Niagara-on-the-Lake is a bee-friendly town, but not a Bee City.
When Renee Delaney asked that Niagara-on-the-Lake be designated a Bee City during an April council meeting, her request was sent to the Town's agricultural committee. The designation would have meant the Town supports planting pollinator gardens and educating people about the importance of bees.
At its last meeting, the agricultural committee recommended council recognize NOTL as a bee-friendly town that promotes pollinator gardens, but that Delaney's request for the town to become a designated Bee City be denied.
The recommendation was approved by council at its last meeting of this term.
During her presentation to council in the spring, Delaney spoke of a connection between the decline of bees and the use of pesticides, but later clarified a Bee City designation does not require a ban on pesticides.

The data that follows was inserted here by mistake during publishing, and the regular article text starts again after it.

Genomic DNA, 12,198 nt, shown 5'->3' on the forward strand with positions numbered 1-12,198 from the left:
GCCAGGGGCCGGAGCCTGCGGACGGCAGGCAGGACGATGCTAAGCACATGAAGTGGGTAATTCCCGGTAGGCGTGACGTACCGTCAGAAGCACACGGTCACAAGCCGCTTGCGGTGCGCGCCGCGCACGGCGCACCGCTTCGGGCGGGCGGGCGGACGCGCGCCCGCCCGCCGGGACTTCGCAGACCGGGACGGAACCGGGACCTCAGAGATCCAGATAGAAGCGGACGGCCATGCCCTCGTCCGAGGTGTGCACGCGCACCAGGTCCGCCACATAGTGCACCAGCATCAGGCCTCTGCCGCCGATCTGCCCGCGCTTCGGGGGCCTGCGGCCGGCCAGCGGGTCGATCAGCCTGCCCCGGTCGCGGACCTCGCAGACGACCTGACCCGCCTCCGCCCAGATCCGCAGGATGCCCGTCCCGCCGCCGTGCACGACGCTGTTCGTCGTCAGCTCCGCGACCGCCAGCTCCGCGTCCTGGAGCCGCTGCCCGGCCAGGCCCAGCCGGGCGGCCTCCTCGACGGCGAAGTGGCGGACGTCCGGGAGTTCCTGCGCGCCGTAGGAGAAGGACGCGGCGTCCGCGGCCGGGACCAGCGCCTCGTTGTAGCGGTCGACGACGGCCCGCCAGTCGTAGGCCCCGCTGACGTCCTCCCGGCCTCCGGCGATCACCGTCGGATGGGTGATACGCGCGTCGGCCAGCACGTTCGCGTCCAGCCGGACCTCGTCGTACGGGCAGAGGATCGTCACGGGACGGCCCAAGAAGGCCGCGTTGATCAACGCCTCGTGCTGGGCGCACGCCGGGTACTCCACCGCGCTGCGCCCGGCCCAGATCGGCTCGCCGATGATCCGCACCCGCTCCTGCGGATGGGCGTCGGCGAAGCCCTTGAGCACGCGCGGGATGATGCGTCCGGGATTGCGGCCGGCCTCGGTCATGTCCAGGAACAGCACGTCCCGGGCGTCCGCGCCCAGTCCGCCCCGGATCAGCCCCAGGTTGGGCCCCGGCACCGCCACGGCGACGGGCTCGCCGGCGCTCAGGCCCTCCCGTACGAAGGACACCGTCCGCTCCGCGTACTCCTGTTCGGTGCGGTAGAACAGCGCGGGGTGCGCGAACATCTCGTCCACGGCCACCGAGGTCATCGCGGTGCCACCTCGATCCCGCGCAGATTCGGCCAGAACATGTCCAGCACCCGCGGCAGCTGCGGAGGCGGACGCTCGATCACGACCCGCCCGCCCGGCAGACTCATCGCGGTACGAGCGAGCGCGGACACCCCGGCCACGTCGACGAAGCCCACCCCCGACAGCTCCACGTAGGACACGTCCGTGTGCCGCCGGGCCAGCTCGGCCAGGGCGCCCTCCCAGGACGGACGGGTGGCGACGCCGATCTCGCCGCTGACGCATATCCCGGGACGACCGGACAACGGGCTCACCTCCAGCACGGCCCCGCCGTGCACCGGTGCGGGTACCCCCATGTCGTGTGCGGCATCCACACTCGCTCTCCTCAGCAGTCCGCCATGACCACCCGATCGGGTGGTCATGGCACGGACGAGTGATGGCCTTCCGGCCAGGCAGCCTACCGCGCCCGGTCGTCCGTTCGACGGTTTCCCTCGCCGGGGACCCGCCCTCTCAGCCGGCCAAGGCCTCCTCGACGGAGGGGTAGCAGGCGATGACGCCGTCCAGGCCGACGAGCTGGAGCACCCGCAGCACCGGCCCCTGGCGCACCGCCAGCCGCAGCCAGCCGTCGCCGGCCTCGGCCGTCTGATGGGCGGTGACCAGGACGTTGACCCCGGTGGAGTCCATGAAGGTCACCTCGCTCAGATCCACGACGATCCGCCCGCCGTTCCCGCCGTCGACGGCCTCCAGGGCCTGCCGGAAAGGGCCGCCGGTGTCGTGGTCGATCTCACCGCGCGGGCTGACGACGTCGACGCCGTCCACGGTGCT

“That connection should never have happened in a farm community where pesticides have to be used periodically to protect crops,” said agricultural committee member Austin Kirkby in an email following the meeting.
Through the Communities in Bloom committee and partnerships with community groups, there have been several pollinator plantings in town, including gardens in St. Davids, at Newark Park, the William-Nassau Street Park, and at the corner of John and King Streets.
Other Niagara communities such as Niagara Falls and St. Catharines and about 20 municipalities across Canada have made the decision to become Bee Cities.